This is an excerpt from a 1938 interview conducted by the W. P. A.,
with pioneers of the area.  This interview was with Roxie (Joslin)
(Mrs. Jake) Parkinson.
 (the spelling is theirs, not mine)

 While living at Lincolnville, we lived in rooms attached to the store building and living near and next door to us was a man who had a wife with tuberculosis and this man had to leave her with their two small children and work each day.  Each morning when I got up I would put on our breakfast and then leave my daughters to finish it while I went to their home and got his breakfast.  Afterwards through the day if we did not bring the woman and the children to our place, either my daughters or I looked after them until the husband would return in the evening.  Such were neighbors in those days.

          After the mining in this district began on so large a scale and the men began to desert Lincolnville, we moved to Cardin but then we located west of the railroad tracks on leased ground as we could not purchase the land.  At first we paid $1.00 each month to the Indian Land Owner as ground rent and built our own building.  In this way the first store on the site of the present Cardin which was then called “Tar River”.  Our building had to be built so that we could move it as we had no lease on the ground and could stay only from month to month and would have to move at any time they wanted to use the ground.

          As the mining activity increased in importance here, the agent for the land owner tried to raise our ground rent from $1.00 each month to $2.50 a month and this caused much confusion and  my husband compromised for himself and the owners by paying $2.00 per month.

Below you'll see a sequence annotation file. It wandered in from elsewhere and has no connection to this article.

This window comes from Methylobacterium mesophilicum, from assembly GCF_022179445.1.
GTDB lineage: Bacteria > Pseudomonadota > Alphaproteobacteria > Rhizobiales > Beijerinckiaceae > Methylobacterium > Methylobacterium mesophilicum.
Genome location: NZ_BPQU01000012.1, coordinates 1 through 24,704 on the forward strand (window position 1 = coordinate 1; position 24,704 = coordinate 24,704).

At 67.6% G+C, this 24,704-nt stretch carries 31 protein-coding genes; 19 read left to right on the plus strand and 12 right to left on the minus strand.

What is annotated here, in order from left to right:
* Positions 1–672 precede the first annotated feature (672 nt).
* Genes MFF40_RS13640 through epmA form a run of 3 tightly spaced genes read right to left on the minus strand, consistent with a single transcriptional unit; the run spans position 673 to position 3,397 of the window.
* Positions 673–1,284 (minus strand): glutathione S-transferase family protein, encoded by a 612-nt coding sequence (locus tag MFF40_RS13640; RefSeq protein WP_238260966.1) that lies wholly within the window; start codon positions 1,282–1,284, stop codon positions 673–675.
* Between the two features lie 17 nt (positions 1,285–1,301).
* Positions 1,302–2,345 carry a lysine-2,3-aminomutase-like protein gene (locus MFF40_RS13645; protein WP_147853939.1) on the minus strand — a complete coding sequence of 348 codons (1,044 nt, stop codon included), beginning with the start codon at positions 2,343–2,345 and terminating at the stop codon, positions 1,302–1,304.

After the N E O built their tracks from Miami through the mining field by way of Commerce, Tar River, and Picher, my husband decided to enter the coal business in addition to the store so we leased lots for our home and the business on the present Cardin Townsite east of where we were and so moved to our present location which we purchased when the forty acres belonging to Oscar Cardin was platted and offered for sale.  Many of the better buildings were moved here to this forty where we could obtain deeds to our homes and the members of the Baptist Church which then had a small building west of the tracks also decided to buy a lot and build on it.  This is now the west side of the present school building and is called the auditorium.

          Our family consisted of two girls and three boys who have long   since made lives for themselves.  My husband died at our house here twelve years ago last October the ??th.  I have continued to live at the old place alone except for the frequent visits of my children.

 This interview was found in the Indian Pioneer History Collection, Oklahoma History Center, OKC, OK